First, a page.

Air Marshall B K Pandey gives an entirely different perspective. “Once the government steps in, nothing is going to happen,” says Pandey. Though he believes that regulating drones is the need of the hour, he has doubts whether the DGCA can implement this policy. “The answer lies in promoting the industry in such a way that it is a healthy growth. But the DGCA always proves to be obstructionist in most of the cases,” he says. He also believes that the future belongs to UAVs saying, “There is a reduction in the casualties. Also, the amount of support that a manned aerial vehicle needed is eliminated.”
Even for the experts who praised it, there are some issues that they think need to be addressed. “While import and manufacturing of UAV need to be licensed, some of the DGCA guidelines need to be liberalised. The height restriction of 200 ft for UAOP should be increased to at least 500 ft. There should be no need to file a flight plan for operations below 500 ft in unrestricted areas. Visual Line of Sight (VLOS) restrictions should go — it restricts the utility of a UAV fitted with a camera and product delivery capability. The airspace restriction over a 30 km radius from Rashtrapati Bhawan is excessive and needs to be pruned down to reasonable limits — say around 5 km,” says Dubey.
“It is hoped that approvals will be simple and efficiently regulated. We cannot have 90-day periods to obtain such approvals. Overall, the policy should assist the drone market in finding its rightful place in India. In areas of restricted airspace, security and safety issues play a major role. They are equally important, however, we need to be careful that we do not go overboard with over stringent norms and stifle the market,” thinks Chib.
According to the data available with UAVGLOBAL, there are 443 manufacturers of drones globally, out of which 299 are military manufacturers and rest are civilian manufacturers. India has eight manufacturers of drones, which are Aurora Integrated Systems (TATA), Defence Research & Development Organisation (DRDO), Idea Forge, Hindustan Aeronautics, Kadet Defence Systems, National Aerospace Laboratories, OM UAV Systems and Speck Systems.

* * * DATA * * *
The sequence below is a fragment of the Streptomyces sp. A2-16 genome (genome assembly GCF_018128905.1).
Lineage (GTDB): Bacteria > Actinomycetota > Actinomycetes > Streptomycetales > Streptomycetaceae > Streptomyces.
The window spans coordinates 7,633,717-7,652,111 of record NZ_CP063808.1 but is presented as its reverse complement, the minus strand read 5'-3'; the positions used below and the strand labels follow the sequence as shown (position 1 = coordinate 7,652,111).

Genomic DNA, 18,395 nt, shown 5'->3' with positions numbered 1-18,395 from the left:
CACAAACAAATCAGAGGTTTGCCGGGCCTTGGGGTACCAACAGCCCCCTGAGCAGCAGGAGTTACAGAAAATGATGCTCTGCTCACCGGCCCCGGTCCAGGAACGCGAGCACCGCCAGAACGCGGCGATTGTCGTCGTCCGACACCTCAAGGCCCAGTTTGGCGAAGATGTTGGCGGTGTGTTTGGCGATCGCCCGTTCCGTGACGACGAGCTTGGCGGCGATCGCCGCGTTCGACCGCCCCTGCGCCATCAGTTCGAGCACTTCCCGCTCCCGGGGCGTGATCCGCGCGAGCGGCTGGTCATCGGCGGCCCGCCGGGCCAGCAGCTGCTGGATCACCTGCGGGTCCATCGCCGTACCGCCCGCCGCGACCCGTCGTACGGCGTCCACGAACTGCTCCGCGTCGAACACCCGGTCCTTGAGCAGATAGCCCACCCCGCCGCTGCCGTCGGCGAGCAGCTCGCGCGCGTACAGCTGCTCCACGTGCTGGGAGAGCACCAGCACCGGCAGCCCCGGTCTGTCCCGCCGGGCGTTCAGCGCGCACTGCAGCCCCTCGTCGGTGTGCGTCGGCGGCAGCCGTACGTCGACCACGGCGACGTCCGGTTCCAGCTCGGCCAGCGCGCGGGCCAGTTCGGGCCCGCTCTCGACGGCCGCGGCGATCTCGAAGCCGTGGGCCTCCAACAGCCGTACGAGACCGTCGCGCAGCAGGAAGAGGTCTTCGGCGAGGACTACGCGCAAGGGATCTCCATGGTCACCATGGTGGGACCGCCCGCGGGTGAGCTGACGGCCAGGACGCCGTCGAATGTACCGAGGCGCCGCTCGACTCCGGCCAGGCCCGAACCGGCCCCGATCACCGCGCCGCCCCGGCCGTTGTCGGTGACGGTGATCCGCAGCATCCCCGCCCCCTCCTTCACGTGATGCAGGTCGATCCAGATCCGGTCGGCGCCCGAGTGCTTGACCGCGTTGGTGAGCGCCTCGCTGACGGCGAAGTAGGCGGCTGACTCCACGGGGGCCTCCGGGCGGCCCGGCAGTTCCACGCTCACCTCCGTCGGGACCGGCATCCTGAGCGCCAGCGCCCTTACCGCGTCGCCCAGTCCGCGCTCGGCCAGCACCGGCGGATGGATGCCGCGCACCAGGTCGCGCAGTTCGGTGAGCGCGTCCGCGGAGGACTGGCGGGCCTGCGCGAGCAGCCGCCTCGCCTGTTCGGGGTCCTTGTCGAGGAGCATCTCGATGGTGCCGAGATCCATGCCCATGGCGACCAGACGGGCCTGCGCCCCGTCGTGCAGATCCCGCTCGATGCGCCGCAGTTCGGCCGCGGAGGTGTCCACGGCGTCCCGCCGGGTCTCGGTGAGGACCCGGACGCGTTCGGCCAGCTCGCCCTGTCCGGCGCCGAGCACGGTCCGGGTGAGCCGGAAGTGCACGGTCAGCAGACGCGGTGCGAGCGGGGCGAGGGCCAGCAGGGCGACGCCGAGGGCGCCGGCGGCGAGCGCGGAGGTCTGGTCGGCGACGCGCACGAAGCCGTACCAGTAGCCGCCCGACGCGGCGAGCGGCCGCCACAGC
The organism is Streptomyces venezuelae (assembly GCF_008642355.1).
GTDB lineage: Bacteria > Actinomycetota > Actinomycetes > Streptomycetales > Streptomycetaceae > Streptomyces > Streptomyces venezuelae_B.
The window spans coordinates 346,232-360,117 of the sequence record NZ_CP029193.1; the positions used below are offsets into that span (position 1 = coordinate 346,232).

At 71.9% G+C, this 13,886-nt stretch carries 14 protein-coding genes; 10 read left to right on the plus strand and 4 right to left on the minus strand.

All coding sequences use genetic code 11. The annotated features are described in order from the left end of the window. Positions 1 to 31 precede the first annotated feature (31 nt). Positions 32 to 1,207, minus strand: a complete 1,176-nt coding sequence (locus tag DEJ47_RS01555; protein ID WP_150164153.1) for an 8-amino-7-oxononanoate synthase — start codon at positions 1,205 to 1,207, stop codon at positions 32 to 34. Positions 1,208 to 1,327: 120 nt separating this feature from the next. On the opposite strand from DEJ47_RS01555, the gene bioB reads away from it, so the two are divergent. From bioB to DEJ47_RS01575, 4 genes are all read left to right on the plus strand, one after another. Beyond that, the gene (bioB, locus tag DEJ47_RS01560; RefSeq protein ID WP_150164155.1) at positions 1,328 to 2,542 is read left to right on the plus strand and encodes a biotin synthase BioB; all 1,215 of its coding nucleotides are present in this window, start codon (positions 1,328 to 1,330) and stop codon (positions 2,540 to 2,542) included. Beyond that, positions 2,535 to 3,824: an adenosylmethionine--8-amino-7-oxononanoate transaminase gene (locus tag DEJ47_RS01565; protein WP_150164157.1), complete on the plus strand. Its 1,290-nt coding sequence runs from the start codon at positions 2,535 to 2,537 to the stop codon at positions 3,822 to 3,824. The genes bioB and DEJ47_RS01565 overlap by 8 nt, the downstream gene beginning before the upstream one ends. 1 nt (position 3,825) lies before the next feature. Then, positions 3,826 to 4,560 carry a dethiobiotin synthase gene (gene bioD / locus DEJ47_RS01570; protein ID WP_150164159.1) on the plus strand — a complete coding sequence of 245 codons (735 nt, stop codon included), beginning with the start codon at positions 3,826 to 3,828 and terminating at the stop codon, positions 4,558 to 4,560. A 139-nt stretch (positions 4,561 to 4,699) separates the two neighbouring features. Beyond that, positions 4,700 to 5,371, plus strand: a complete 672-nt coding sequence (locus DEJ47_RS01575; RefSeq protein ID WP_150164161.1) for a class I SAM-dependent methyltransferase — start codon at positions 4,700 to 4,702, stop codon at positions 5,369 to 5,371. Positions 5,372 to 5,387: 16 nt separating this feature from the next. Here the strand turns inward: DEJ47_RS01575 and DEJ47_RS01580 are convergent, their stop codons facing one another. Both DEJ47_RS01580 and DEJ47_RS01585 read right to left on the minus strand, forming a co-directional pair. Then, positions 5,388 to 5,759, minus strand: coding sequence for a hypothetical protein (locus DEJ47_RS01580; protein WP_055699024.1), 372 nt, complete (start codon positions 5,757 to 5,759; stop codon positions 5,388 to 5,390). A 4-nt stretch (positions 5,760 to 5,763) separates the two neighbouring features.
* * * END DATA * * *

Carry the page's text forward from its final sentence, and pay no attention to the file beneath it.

More drones to come
“Apart from concentrating on its various products, HAL would like to emerge as the ‘One Stop Centre’ for all types of UAVs in future. Hindustan Aeronautics Limited (HAL) has also created a Strategic Business Unit for design, development and production of a full range of UAVs. HAL has designed and developed Mini UAV. We are collaborating with Defence Research and Development Organisation (DRDO) and CSIR-NAL for the Micro and Medium Altitude Long Endurance (MALE) UAVs,” says T Suvarna Raju, Chairman and MD of HAL.
HAL has designed and developed Mini UAV of the eight kilogram class, which is undergoing extensive flight testing. The company has also signed a Memorandum of Understanding (MoU) with Aeronautical Development Establishment (ADE) for cooperation in design, development and production of Medium Altitude Long Endurance (MALE) UAV ‘Rustom II’. HAL would ruggedise and productionise the Micro UAVs of 0.5-4 kilogram class developed by ADE, and CSIR-NAL. HAL has also set up maintenance facilities for UAVs. As a nodal agency, HAL is supporting the Searcher Mk1, Mk2 and Heron MALE UAVs acquired by the Indian Armed Forces and strategic agencies,” adds Raju.
In a country like India, with hostile neighbours providing a swarming ground to many Violent Non-State Actors (VSNAs) acting against itself, security concerns should be prioritised. But the government and its agencies must work out a way to balance it, so not to harm the interests of business.